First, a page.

A similar study in 2009 by Kang et al. demonstrated the effects of the bacterium, Enterococcus faecalis SL-5 (a very common inhabitant of the human gastrointestinal tract) and its effect on P. acnes. He conducted in vitro and in vivo studies. In the in vitro aspect of the study, E. faecalis proved to be bacteriocidal to P. acnes due to a bacteriocidin named ESL5. In the clinical trial, 70 subjects with mild-to-moderate acne were enrolled in an 8-week double-blind, randomized, placebo-controlled phase III study. Subjects were randomized into the probiotic or placebo group. Those in the experimental group applied a lotion containing ESL5 to the areas of the face involved with acne twice per day, and the control group applied a placebo lotion twice daily. After 8 weeks of application, a decrease in the number of comedones was seen in the probiotic group compared to the placebo group; however, these results were not statistically significant. In the inflammatory lesion counts, a statistically significant reduction of greater than 50% was observed in the E. faecalis group compared to placebo [71].

While these findings suggest that probiotics and the AMPs produced may benefit patients with acne, larger randomized controlled clinical trials are needed. Further studies will elucidate the most efficacious strains, preparations, and treatment regimens for the treatment of acne and potential uses in other conditions.

5. Conclusion

In summary, oral and topical probiotics are emerging as an exciting treatment option or adjuvant treatment for acne. Although additional research needs to be performed, the clinical trials conducted so far have continued to provide evidence that probiotics can improve acne, along with multiple other inflammatory disorders, with very limited adverse effects. In the upcoming years, probiotic formulations have the potential to be a fundamental component of acne treatment and may augment the efficacy of current treatments today.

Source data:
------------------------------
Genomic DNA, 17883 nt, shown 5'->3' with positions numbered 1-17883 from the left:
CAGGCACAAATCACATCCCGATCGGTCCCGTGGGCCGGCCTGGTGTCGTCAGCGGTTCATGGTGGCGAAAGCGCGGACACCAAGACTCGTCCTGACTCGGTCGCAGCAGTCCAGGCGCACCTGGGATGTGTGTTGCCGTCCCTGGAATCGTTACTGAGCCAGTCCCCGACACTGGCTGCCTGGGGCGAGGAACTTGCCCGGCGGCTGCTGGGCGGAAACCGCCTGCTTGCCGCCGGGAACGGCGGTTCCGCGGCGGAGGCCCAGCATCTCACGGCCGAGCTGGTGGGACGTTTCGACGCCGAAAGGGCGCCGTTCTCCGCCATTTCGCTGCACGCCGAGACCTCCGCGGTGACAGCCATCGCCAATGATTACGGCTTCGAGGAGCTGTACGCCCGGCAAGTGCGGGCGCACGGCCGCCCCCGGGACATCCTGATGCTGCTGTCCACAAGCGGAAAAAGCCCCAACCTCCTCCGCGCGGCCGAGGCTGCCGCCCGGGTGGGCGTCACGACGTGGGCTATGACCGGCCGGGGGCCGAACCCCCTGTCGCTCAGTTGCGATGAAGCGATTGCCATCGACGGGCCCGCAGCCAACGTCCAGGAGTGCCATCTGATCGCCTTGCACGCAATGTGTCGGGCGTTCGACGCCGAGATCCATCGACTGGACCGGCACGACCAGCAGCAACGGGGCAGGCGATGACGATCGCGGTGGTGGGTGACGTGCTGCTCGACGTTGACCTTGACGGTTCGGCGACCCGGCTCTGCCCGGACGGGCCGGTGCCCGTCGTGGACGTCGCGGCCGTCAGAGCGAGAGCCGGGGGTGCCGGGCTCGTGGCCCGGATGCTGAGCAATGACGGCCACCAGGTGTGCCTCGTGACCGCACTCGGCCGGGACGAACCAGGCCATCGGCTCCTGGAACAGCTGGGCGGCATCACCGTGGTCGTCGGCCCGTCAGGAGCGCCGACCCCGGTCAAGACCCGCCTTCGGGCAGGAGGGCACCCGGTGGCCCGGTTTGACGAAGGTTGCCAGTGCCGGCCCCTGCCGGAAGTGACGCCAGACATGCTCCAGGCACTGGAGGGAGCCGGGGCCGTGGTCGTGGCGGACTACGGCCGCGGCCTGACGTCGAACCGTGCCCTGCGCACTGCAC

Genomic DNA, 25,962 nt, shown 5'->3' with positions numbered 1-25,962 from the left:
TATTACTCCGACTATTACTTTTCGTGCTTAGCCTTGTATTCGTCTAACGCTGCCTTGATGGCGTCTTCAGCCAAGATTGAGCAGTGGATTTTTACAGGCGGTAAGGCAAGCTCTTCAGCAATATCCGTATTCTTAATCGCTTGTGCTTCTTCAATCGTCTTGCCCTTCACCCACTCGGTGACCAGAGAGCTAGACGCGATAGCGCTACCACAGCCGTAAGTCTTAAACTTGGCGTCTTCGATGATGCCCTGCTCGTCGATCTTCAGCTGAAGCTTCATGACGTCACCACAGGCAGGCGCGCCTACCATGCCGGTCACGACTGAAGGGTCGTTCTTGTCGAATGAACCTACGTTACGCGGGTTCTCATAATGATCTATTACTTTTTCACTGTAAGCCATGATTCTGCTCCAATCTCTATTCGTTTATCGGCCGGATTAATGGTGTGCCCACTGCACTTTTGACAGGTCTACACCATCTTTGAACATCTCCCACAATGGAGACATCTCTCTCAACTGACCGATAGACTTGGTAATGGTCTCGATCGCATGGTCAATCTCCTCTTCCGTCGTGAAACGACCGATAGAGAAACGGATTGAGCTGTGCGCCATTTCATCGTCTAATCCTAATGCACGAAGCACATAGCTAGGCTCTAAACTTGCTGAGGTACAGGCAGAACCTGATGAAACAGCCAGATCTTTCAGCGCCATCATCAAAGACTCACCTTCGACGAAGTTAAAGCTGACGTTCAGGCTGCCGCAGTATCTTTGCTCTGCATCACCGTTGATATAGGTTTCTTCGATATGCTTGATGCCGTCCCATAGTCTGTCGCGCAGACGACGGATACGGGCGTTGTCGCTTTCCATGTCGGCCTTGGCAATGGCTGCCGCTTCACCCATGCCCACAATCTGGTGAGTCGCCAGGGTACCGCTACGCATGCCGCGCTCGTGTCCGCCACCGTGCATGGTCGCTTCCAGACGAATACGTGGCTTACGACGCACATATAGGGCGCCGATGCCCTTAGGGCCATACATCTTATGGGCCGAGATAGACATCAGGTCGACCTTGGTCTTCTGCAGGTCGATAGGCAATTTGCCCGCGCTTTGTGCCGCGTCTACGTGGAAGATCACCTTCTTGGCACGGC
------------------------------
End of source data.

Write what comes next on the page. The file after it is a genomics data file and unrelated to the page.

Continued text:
Conflict of interest

No conflict of interest to be reported by the authors.

© 2018 The Author(s). Licensee IntechOpen. This chapter is distributed under the terms of the Creative Commons Attribution 3.0 License, which permits unrestricted use, distribution, and reproduction in any medium, provided the original work is properly cited.

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Caitlin F. Porubsky, Alexandria B. Glass, Victoria Comeau, Christopher Buckley, Marcus B. Goodman and Mary-Margaret Kober (November 5th 2018). The Role of Probiotics in Acne and Rosacea, Probiotics - Current Knowledge and Future Prospects, Shymaa Enany, IntechOpen, DOI: 10.5772/intechopen.79044. Available from: